“I’ve started to build this muscle of not reaching for my phone the minute I feel stressed out or angry or sad,” Crook says. “I’m going to be with that for a minute and let myself feel that bit of pain and then decide what would be nourishing.”

Set a goal before you pick up your device. Are you going to relax for 20 minutes with cat videos? Set a timer so it doesn’t turn into two hours. Maybe you want to find a certain piece of information or connect with a friend. Keep that intention at the forefront.

Practices like these, Crook notes, have been shown to improve your retention and synthesis of the information.

She also recommends streamlining your apps and pruning your social-­network contacts. Put apps in folders with creative names, like “waste of time,” to encourage yourself to pause before opening. Delete extra files and seldom-used apps. Unfollow people whose content you don’t enjoy.

“It’s like cleaning your apartment,” she says. “If you left pizza boxes everywhere, it wouldn’t be a very fun place to live.”

Connect IRL

When you do notice that you’ve been sucked into a Reddit rabbit hole or a TikTok tunnel, don’t feel guilty. ­Instead, remind yourself that you’ve been ­effectively targeted by multibillion-­dollar companies trying to profit from your attention, Fernandez suggests.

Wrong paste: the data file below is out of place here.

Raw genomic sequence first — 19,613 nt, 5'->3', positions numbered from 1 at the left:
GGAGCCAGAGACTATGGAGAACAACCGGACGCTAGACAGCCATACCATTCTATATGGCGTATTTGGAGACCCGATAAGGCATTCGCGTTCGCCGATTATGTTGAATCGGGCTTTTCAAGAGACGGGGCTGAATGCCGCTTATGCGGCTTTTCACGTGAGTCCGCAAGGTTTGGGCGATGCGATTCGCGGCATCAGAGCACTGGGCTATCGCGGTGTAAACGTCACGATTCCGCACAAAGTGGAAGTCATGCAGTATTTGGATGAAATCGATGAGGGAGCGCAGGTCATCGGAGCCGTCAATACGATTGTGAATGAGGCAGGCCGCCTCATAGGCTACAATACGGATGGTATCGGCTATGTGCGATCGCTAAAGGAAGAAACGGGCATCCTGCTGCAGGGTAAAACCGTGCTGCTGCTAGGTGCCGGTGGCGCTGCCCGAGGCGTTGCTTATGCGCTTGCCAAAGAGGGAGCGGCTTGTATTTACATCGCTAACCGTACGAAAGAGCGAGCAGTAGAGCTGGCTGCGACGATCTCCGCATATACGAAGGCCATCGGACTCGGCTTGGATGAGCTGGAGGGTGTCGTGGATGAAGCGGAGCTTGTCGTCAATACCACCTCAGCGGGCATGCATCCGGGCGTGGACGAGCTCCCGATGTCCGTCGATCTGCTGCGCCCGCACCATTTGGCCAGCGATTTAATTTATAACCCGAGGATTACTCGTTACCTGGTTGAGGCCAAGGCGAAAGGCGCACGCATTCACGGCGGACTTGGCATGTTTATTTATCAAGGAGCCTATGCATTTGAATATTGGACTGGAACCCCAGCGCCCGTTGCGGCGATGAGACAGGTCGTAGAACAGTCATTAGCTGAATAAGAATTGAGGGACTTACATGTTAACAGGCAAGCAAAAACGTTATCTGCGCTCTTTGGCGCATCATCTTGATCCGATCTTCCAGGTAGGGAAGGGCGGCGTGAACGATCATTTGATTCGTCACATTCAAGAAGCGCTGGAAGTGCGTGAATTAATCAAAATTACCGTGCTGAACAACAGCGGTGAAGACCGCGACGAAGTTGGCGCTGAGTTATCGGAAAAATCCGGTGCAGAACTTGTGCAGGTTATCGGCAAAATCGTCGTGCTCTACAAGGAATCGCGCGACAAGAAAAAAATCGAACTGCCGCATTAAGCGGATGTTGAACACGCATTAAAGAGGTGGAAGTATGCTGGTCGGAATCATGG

That perspective “may provide the motivations for taking those self-help steps more easily,” such as intentionally making your phone less appealing and less addictive. (For specific tips on breaking your cellphone habit, see “18 Ways to Break Your Cellphone Habit“.)

It’s not just about controlling your device, Crook notes. It’s also important to create the conditions that will allow real-life engagement to flourish.

“The power is in remembering that you’re still in control,” she explains. You can choose to spend the afternoon with a paintbrush and canvas, or a Netflix marathon. It’s your call — but putting the easel in the middle of your living room makes creativity more likely.

One effective substitute for the endorphin rush of technology: con­necting to something larger than yourself. Fernandez and Matt recom­mend seeking awe, that feeling of smallness next to a rushing waterfall or the first opening bud of spring. Experiencing the grandness and majesty of the ­universe helps temper the pride and vanity that social media can encourage.

Crook calls it a “healthy self-forgetfulness,” when we step away from technology and remember that the world turns without us there to click and comment and like. “That’s an important thing to remember regularly.”

Katherine
Katherine Reynolds Lewis

Katherine Reynolds Lewis is a writer in Washington, D.C.